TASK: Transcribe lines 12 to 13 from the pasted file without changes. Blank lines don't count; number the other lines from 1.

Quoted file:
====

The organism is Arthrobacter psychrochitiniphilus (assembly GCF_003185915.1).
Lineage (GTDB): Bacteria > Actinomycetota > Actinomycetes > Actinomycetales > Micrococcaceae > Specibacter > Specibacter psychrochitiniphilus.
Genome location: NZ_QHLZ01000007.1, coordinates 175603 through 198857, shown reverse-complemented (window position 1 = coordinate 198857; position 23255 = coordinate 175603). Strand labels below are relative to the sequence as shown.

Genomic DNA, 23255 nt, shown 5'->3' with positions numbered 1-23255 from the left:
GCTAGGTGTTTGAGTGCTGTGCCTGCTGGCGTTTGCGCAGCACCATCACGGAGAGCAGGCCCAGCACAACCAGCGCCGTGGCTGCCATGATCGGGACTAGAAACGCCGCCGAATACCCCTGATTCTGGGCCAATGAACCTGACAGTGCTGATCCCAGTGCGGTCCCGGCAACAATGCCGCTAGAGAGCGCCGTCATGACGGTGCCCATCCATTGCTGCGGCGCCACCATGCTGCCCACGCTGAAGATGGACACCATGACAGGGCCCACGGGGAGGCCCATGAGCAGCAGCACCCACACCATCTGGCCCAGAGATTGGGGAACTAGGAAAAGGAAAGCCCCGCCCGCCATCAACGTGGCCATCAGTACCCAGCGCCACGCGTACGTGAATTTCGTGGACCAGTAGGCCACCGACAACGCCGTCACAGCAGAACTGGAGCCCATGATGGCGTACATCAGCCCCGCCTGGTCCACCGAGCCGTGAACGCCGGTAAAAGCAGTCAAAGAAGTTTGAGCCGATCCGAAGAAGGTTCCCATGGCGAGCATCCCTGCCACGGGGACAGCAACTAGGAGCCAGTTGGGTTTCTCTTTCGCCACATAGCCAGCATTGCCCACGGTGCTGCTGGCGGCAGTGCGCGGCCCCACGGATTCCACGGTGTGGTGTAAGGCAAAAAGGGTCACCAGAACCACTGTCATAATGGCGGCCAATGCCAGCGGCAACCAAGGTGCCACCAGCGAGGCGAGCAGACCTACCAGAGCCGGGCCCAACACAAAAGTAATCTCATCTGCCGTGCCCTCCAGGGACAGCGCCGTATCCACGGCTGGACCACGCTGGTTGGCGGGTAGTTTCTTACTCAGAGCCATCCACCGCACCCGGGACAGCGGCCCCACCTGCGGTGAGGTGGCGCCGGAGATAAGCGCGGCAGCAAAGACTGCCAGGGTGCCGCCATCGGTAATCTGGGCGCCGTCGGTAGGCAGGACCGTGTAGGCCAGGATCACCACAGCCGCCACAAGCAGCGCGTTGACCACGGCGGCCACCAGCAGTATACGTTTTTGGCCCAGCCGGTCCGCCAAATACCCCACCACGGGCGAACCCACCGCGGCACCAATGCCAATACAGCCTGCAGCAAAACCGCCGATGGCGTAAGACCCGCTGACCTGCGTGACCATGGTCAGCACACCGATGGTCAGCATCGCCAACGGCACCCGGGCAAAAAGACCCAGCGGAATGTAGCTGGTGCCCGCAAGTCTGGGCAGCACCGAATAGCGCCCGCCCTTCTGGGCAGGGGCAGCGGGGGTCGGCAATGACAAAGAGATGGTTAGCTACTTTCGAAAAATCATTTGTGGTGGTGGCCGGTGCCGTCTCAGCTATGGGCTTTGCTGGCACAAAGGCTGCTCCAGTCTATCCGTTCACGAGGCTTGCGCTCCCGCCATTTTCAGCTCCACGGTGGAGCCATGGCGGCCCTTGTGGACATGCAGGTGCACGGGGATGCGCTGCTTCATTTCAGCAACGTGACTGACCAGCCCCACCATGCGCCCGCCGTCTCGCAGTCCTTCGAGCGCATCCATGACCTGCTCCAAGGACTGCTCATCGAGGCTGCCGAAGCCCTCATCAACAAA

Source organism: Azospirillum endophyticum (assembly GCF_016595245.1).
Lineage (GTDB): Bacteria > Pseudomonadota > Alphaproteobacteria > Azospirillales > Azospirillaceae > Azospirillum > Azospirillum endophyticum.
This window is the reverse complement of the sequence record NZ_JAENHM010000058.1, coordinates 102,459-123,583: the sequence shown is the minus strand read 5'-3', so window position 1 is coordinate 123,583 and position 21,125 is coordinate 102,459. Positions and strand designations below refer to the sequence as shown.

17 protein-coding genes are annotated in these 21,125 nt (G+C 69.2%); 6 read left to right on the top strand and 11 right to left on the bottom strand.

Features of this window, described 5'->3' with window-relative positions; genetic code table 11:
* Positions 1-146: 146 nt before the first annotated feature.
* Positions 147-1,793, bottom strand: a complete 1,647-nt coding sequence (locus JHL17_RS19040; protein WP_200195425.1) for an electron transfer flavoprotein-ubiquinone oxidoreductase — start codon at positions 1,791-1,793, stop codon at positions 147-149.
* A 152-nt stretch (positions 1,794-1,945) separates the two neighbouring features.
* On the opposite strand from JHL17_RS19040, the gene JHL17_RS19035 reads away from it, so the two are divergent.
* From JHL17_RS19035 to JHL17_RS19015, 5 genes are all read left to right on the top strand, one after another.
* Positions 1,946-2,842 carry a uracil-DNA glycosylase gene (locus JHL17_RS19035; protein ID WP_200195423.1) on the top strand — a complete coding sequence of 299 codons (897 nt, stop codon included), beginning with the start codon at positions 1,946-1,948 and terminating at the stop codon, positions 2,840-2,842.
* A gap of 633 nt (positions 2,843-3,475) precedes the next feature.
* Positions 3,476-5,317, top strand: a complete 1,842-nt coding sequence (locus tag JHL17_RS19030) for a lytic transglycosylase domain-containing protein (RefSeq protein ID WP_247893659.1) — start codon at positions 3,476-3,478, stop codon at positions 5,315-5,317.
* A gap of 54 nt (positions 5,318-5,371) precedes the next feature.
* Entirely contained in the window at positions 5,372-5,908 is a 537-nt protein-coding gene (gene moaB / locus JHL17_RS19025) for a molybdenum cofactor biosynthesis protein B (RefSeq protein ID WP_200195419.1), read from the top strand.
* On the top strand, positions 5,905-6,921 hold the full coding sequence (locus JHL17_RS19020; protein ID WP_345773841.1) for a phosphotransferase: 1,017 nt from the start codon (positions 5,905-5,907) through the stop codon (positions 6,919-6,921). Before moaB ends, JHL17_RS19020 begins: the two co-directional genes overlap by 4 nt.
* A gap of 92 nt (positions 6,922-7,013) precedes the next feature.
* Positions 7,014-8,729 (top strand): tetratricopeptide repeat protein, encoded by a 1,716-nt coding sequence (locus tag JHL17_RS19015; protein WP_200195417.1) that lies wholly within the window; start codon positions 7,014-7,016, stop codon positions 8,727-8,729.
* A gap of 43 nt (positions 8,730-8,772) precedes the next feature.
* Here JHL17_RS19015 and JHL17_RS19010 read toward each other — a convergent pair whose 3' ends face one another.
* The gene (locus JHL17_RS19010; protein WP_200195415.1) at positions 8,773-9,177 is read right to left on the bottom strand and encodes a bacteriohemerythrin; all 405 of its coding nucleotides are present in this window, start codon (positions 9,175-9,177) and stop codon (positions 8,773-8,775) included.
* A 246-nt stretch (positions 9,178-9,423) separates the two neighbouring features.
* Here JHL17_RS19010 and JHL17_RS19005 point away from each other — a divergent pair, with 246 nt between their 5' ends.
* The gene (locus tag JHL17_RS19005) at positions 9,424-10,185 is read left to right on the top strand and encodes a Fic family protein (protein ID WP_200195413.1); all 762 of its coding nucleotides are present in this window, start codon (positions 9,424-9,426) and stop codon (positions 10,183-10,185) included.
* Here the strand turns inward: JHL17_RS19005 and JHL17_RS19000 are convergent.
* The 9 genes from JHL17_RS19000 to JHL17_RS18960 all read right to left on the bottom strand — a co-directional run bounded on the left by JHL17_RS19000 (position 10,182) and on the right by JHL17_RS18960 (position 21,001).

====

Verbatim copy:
* Positions 147-1,793, bottom strand: a complete 1,647-nt coding sequence (locus JHL17_RS19040; protein WP_200195425.1) for an electron transfer flavoprotein-ubiquinone oxidoreductase — start codon at positions 1,791-1,793, stop codon at positions 147-149.
* A 152-nt stretch (positions 1,794-1,945) separates the two neighbouring features.